However, the Philippines has taken its dispute with China to arbitration. And with the blessing of the United States, the Philippines is hoping that the Permanent Court of Arbitration in The Hague will rule in its favor, he said.

He even made an accurate analogy to display the hypocrisy of the U.S. rhetoric.

"Remember that the United States in 1872 sent General John Schofield to the then independent kingdom of Hawaii to investigate those islands for the purpose of eventually putting U.S. military facilities on an advanced perimeter in the Pacific," said the article.

"But the Hawaiian Islands are 2,390 miles from the coast of California, while the Nansha Islands are 500 miles from the Chinese coast and the Xisha only 180 miles. And while the United States had no claim to the Hawaiian Islands (but would soon annex them in rather murky circumstances), China does have such a claim, a claim which was once universally recognized," Jones argued.

In a communique issued after the 14th Meeting of the Foreign Ministers of China, Russia and India last month, the three countries agreed that all related disputes should be addressed through negotiations and agreements between the parties concerned.

The ministers called for full respect of all provisions of the UN Convention on the Law of Sea (UNCLOS), as well as the Declaration on the Conduct of Parties in the South China Sea(DOC) and the Guidelines for the implementation of the DOC.

In the Pacific region, China reached consensus with Brunei, Cambodia, Laos on South China Sea issue last month, opposing any attempt to unilaterally impose an agenda on other countries.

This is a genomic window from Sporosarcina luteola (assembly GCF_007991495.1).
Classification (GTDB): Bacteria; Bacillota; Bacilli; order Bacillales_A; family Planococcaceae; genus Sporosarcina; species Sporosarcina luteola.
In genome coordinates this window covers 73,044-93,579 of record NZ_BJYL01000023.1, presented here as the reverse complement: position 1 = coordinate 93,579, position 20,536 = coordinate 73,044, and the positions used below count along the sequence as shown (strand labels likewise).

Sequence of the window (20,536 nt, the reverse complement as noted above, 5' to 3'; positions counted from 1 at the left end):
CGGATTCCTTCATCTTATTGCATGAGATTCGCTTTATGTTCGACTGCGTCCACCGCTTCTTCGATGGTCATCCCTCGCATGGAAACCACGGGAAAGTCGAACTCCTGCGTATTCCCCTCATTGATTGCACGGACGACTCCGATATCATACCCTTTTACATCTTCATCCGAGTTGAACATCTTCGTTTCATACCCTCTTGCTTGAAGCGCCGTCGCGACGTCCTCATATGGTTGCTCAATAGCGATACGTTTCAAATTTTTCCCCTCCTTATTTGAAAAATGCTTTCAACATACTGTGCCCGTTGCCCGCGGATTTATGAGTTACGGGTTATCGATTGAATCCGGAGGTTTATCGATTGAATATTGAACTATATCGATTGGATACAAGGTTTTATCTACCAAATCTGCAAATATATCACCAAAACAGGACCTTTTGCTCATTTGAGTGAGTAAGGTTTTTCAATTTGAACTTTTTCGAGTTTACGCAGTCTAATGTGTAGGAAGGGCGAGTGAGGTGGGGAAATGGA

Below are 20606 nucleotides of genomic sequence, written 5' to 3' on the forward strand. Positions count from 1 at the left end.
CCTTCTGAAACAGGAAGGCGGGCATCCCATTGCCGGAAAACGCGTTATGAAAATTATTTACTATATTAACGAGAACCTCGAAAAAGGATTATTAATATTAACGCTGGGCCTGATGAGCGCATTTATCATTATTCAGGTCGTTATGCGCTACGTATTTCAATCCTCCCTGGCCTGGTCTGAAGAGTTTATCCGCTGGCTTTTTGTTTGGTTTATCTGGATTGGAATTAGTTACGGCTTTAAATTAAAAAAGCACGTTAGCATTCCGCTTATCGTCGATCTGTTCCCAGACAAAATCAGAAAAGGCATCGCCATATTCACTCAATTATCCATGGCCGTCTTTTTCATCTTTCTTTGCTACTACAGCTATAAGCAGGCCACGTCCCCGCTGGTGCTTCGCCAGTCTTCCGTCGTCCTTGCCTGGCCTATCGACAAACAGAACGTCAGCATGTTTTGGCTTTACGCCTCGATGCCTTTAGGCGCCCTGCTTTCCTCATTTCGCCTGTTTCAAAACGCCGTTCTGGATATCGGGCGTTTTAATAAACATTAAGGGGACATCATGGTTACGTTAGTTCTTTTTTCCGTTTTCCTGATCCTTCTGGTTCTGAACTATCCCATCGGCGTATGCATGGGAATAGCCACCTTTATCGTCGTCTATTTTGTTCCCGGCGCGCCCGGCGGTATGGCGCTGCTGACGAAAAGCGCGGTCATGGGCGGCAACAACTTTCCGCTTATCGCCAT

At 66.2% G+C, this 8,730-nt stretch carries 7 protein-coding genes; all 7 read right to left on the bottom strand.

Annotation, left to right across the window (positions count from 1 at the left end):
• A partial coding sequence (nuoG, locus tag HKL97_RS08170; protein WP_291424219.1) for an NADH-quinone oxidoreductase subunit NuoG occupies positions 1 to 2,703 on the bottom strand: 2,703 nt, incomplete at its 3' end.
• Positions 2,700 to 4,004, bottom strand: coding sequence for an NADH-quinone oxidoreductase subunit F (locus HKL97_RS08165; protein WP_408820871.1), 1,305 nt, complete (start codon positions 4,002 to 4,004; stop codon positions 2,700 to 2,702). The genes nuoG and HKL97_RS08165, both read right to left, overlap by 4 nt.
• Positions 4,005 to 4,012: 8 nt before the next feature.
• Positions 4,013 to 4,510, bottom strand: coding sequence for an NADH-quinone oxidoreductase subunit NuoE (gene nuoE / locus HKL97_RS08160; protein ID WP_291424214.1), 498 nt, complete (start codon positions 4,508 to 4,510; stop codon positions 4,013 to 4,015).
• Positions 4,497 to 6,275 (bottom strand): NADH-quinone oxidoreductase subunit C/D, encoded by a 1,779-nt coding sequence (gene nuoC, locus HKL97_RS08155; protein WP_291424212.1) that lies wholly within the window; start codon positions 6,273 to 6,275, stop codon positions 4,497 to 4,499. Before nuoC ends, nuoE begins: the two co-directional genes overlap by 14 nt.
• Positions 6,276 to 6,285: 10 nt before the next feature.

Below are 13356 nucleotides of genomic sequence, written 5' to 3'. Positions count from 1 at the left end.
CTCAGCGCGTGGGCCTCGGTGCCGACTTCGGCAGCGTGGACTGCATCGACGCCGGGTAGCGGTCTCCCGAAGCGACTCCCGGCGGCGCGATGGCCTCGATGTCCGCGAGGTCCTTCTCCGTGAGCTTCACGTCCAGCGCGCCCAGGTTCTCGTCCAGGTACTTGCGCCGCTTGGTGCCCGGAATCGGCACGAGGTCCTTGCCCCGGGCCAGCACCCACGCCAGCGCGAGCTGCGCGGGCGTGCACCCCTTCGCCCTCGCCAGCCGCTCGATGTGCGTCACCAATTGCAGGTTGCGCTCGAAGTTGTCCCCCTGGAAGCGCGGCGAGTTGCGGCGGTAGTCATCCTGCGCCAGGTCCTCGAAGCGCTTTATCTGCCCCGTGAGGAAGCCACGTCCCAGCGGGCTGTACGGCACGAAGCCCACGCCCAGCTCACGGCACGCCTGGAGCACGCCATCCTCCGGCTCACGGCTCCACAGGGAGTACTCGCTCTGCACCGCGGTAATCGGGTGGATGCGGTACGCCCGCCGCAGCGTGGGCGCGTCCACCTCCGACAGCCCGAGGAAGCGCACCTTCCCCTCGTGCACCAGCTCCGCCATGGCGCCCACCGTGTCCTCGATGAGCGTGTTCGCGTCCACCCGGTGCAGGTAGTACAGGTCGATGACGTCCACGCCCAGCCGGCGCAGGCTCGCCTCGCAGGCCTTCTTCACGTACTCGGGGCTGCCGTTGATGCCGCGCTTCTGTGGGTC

The four countries agreed that territorial and maritime disputes should be resolved through consultations and negotiations by parties directly concerned under Article 4 of the DOC.

Laos agreed that maintaining peace, stability, cooperation and development of the South China Sea area is in line with the common interests of regional countries, calling on the parties directly concerned to resolve disputes peacefully through negotiation.

Fiji called on parties directly concerned to stay committed to peaceful settlement of disputes through friendly consultations and negotiations in accordance with bilateral agreements and the DOC, adding that international judicial and arbitration bodies should fully respect the declaration on optional exceptions made by countries under Article 298 of the UNCLOS.

In Africa, Sudan and Gambia have expressed their support for China. Sudan has urged all the conflicting parties in the South China Sea issue to resort to peaceful settlement, and highlighted the Article 298 of the 1982 United Nations Convention on the Law of the Sea.

Gambia has declared its support for the Chinese government's position on the ongoing dispute, saying that the Philippines' arbitration is unilateral and at variance with the letter and spirit of the bilateral instruments and the DOC that call for settlement of their disputes through negotiations.

(For the latest China news, Please follow People's Daily on Twitter and Facebook)
(Editor:Huang Jin,Bianji)